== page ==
To examine the effectiveness of any tocolytic compared with a placebo or no tocolytic for preterm labor.
We checked MEDLINE (1966–1998) and the Cochrane Controlled Trials Register for articles, using the search terms “randomized controlled trial” (RCT), “preterm labor,” “tocolysis,” “betamimetics,” “ritodrine,” “terbutaline,” “hexaprenaline,” “isoxuprine,” “prostaglandin synthetase inhibitors,” “indomethacin,” “sulindac,” “calcium channel blockers,” “nifedipine,” “oxytocin receptor blockers,” “atosiban,” “nitroglceride,” and “magnesium sulfate.”
Methods of Study Selection
We included all RCTs that compared effect of a tocolytic with a placebo or no tocolytic in women in preterm labor, and reported perinatal, neonatal, or maternal outcomes. Studies were excluded if loss to follow-up exceeded 20% of those originally enrolled, or if data were not reported on a per-patient-treated basis. Eighteen of 76 articles retrieved met the inclusion criteria.
Tabulation, Integration, and Results
Two authors independently reviewed the articles and abstracted the data. Discrepancies were resolved by consensus. Meta-analyses (odds ratio [OR] and 95% confidence interval [CI]) were done for each outcome for all trials and for specific types of tocolytic therapy when possible. Tocolytics decreased the risk of delivery within 7 days (OR 0.60, 95% CI 0.38, 0.95). Betamimetics, indomethacin, atosiban, and ethanol, but not magnesium sulfate, were associated with significant prolongations in pregnancy. Tocolytics were not associated with improved perinatal outcomes. Maternal side effects significantly associated with tocolytic use were palpitations, nausea, tremor, chorioamnionitis, hyperglycemia, hypokalemia, and need to discontinue treatment.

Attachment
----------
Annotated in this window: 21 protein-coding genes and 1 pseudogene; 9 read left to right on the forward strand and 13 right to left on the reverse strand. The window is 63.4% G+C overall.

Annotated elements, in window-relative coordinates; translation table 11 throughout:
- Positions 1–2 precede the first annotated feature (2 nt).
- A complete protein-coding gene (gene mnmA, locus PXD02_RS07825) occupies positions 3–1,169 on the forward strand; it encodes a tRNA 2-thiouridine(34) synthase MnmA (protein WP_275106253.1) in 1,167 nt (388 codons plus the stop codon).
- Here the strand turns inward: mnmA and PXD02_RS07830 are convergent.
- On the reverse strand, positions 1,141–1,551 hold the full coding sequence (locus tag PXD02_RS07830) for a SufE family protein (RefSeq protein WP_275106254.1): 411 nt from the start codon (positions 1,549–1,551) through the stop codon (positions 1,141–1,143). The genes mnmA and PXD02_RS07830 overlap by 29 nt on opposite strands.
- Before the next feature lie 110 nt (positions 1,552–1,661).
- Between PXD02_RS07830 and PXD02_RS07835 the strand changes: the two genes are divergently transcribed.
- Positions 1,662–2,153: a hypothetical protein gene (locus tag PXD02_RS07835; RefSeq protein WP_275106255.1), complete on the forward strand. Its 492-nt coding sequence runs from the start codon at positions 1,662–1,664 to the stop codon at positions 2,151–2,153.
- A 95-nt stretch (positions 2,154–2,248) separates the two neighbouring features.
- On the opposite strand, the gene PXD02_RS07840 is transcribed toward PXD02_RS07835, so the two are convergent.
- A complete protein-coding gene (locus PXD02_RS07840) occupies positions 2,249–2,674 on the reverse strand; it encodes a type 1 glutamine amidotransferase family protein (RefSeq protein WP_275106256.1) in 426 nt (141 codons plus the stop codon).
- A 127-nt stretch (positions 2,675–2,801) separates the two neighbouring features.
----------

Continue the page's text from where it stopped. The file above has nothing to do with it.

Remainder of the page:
Although tocolytics prolong pregnancy, they have not been shown to improve perinatal or neonatal outcomes and have adverse effects on women in preterm labor.